Our work was performed using T cells derived from germline knockouts. Yang et al. (2013) observed the development of lung inflammation in aged germline Cish knockout mice but not in T cell lineage-specific Cish knockout animals. Thus, there remains the possibility that a whole-body knockout might skew T cell functionality in a non-T cell–intrinsic manner. In addition, we sought to evaluate if targeting the knockdown of Cish in tumor-specific T cells might improve tumor immunotherapy in a clinically applicable manner. To accomplish this, we knocked down Cish expression in WT CD8+ T cells using a retrovirus encoding a short hairpin microRNA (shmiR). In concordance with T cells derived from germline knockout mice, we observed significantly enhanced CD8+ T cell immune functionality both in vitro and in vivo in WT T cells expressing the shmiR-Cish compared with the shmiR-scramble construct (Fig. 5, A and B). To evaluate the potential clinical benefit of CISH knockdown in patient T cells, we co-transduced shmiR-encoding retrovirus with a retrovirus encoding various tumor-specific TCRs in patient PBL and evaluated tumor reactivity using intracellular staining for IFN-γ. Here, we found significantly enhanced specific IFN-γ release in tumor-specific T cells knocked down for CISH over that of a shmiR scramble control (Fig. 5, C–E). This was consistent for T cells specific for the cancer/testis antigen, NY-ESO-1 (Rosati et al., 2014), and the shared/melanoma antigen MART-1 (Johnson et al., 2006). Interestingly, by knocking down CISH, we enhanced the functionality of both the previously reported highly avid DMF5 and the poorly avid DMF4 TCRs (Johnson et al., 2006). To evaluate if the knockdown of CISH enhanced the cytokine polyfunctionality of tumor-specific PBL, we stained for intracellular TNF, IL-2, and IFN-γ after a co-culture of PBL transduced with the CISH targeting shmiR and DMF5-TCR from Fig. 5 D with antigen-relevant tumor. Using a Boolean gating strategy, we observed a significant increase in cytokine polyfunctionality in CD8+ PBL knockdown for CISH over that of control shmiR (Fig. 5 F). To determine if the increase in the percentage of tumor-specific T cells with CISH knockdown correlated to increased total cytokine production, we performed an ELISA on PBL cotransduced with the CISH shmiR and MAGE-A1–specific TCR (Rao et al., 2011) with relevant and irrelevant targets. Here, we observed that the knockdown for CISH increased total specific IFN-γ production in PBL specific for the cancer/testis antigen MAGE-A1 in multiple patients (Fig. 5 G). From these data, it appears that Cish negatively regulates both mouse and human T cell tumor–reactivity, though the molecular mechanism by which Cish inhibits immunity remains to be evaluated.

Cish inhibits global functional gene expression after TCR stimulation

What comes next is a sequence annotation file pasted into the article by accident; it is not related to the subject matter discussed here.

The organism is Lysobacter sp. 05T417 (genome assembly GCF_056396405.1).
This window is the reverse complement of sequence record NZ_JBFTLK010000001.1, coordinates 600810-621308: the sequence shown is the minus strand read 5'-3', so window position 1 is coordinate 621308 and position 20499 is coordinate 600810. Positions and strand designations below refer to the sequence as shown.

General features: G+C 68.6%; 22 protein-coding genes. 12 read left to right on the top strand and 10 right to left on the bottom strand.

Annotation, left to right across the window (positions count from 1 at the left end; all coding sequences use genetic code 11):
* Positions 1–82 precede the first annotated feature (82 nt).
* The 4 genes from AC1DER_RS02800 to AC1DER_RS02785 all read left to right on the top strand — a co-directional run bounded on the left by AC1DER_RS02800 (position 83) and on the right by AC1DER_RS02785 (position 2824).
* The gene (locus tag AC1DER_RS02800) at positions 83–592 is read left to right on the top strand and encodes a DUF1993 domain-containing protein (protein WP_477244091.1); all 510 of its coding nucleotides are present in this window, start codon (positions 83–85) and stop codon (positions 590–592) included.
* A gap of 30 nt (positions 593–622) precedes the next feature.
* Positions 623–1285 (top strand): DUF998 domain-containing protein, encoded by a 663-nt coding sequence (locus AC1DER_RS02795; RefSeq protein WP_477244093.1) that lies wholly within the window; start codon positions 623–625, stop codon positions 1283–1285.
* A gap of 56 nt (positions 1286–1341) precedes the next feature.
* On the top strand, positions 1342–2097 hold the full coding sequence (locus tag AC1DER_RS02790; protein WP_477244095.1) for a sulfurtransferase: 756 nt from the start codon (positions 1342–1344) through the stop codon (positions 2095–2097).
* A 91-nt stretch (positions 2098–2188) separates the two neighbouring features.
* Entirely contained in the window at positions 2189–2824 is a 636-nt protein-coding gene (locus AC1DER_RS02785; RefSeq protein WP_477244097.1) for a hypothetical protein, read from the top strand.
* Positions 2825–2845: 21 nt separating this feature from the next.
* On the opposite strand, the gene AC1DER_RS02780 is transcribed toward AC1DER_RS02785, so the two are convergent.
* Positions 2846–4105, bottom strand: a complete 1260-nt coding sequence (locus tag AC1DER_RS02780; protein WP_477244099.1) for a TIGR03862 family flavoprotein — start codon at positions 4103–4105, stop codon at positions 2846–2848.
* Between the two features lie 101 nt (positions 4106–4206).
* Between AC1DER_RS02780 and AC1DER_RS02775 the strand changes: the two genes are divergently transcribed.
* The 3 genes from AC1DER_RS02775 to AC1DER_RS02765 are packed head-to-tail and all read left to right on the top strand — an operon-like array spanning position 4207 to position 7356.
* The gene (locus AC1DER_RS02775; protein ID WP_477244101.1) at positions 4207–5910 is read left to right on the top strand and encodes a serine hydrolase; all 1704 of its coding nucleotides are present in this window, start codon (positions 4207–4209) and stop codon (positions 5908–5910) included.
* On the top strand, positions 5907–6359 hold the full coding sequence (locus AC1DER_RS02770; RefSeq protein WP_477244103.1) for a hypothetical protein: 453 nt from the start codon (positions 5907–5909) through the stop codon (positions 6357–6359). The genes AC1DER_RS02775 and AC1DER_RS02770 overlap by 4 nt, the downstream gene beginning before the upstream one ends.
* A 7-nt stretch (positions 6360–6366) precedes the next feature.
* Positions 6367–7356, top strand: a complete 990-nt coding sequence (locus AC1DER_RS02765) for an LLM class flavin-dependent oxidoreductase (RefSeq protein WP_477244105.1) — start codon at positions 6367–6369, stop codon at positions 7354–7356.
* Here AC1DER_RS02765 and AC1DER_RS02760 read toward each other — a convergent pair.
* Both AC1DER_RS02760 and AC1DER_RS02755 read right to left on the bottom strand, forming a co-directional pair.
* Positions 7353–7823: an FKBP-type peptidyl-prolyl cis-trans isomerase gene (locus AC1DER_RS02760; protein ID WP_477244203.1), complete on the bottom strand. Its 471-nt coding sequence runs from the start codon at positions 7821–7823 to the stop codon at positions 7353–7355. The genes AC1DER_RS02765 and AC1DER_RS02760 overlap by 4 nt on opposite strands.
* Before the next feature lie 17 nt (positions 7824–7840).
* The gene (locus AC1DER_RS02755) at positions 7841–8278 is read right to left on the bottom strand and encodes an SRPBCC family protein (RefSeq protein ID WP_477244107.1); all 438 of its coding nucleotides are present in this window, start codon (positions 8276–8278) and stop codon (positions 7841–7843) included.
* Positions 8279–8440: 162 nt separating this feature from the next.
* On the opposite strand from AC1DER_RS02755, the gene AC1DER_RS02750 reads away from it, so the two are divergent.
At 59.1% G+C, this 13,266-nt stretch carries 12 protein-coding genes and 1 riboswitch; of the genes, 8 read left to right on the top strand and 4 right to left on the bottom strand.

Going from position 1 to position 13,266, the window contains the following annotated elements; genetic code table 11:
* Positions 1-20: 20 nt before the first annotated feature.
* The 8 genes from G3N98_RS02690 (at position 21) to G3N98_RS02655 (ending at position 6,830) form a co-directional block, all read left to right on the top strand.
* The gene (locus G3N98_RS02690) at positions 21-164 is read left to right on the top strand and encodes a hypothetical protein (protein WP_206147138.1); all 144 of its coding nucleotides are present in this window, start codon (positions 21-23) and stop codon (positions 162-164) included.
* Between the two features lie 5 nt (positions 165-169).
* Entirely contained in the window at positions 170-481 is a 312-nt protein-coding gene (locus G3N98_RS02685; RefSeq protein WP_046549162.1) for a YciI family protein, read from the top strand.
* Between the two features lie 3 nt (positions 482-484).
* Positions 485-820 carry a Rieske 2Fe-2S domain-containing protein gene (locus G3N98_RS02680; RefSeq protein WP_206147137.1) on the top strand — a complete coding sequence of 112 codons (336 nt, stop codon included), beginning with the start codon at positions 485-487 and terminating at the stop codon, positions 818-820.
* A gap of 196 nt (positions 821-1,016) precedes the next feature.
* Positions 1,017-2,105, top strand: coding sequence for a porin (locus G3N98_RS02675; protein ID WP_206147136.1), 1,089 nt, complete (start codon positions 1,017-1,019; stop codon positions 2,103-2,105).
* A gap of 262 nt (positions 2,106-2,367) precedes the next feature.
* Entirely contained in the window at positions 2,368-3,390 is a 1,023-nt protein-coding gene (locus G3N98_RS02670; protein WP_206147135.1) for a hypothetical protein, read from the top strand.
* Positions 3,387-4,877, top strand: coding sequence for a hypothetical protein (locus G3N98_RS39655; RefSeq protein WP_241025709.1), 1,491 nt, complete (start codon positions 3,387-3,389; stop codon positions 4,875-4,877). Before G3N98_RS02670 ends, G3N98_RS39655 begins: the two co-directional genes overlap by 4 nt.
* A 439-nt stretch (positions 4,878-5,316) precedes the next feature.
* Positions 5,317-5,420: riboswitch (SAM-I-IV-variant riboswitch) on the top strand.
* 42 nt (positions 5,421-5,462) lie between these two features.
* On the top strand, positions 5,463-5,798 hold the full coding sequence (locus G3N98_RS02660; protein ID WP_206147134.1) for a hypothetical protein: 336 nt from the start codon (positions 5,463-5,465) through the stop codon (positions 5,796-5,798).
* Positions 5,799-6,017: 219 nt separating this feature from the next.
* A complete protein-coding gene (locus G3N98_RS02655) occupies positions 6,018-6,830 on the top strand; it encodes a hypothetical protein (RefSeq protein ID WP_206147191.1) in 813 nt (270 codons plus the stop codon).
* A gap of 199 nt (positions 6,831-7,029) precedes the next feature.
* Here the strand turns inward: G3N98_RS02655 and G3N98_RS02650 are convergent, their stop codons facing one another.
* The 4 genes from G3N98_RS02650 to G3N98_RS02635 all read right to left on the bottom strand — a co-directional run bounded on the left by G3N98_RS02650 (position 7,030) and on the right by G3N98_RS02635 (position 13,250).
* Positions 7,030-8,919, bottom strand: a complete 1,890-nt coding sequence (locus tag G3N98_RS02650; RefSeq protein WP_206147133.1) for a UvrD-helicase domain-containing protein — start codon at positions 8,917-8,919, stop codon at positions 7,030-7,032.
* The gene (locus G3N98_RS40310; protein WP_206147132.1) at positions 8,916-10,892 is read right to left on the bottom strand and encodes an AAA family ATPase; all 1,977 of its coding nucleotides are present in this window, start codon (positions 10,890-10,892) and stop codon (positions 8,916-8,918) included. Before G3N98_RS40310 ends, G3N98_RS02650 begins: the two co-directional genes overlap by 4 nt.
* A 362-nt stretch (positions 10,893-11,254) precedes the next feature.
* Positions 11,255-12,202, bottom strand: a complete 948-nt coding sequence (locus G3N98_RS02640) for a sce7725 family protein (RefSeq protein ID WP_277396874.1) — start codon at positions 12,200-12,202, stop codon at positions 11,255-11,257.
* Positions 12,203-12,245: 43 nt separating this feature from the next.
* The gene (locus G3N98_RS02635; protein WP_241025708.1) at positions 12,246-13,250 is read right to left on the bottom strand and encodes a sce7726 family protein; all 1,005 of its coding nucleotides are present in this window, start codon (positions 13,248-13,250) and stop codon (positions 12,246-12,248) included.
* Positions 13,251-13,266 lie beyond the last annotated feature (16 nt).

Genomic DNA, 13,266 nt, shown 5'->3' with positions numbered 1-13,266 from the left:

Cish has been reported to compete for STAT5-binding sites on the IL-2 receptor β chain, inhibiting STAT5 activation (Aman et al., 1999). Surprisingly, when we evaluated STAT5 activity either after TCR stimulation (Fig. 6, A–C) or the addition of IL-2 (Fig. 6 D), we failed to observe any overt differences in STAT5 activation in the presence or absence of Cish. These efforts included STAT5 phosphorylation by Western blot, transduction of a STAT5-reporter, and IL-2 titration experiments (Fig. 6 and not depicted). Evaluation of the TCR or IL-2 receptor complex expression also yielded no discernable differences between genotypes (unpublished data). Because we did not measure any obvious changes in phosphorylation of STAT5 or levels of STAT5 activity, it was imperative for us to find an alternative explanation for the enhanced expansion, functional avidity, and tumor killing of Cish−/− T cells.

We sought to examine if the presence of Cish altered expression of prominent regulators of CD8+ T cell function, proliferation, and antiapoptosis using Tbx21, Cmyc, and Bcl2l, respectively (Thaventhiran et al., 2013). 4 h after TCR ligation there was a dramatic increase in all three genes in the absence of Cish, whereas up-regulation was more modest in WT T cells (Fig. 7 A). This amounted to a greater than threefold increase in overall induction compared with WT T cells. The significant up-regulation of critical T cell effector genes in the absence of Cish led us to seek a more systematic and global evaluation of its role in acute T cell activation. Using microarray analysis, we examined relative changes in gene expression after an acute (2 h) TCR stimulation of Cish−/− and WT CD8+ T cells (Fig. 7 B). We found that effector associated genes, such as Il2, Prf1, granzymes, Myc, Prdm1, and Eomes, were up-regulated in the absence of Cish, whereas, conversely, genes associated with naive T cells, such as ID3, TCF7, and Bach2, or senescent T cells, like Cdkn1b, (Best et al., 2013) were profoundly down-regulated in the Cish−/− T cells. The dramatic and wide-ranging changes in gene expression after stimulation prompted us to use Gene Set Enrichment Analysis (GSEA) to determine transcriptomic signatures. GSEA profiling revealed a significant association (normalized enrichment score [NES] = 8.75; P < 0.0005) between Cish deficiency and the Goldrath antigen response gene set (Goldrath et al., 2004; Fig. 7 C). We found that genes up-regulated in Cish-deficient T cells mirrored those of genes up-regulated at the peak of an antigen response of stimulated naive CD8+ T cells. Conversely, we found a significant association (NES = 7.60; P < 0.0005) with genes down-regulated in naive T cells versus CD8+ T cells from LCMV-challenged mice (Fig. 7 D; Kaech et al., 2002a). The dramatic and wide-ranging changes in effector gene expression after an acute TCR stimulation indicate that Cish may regulate early TCR signaling events.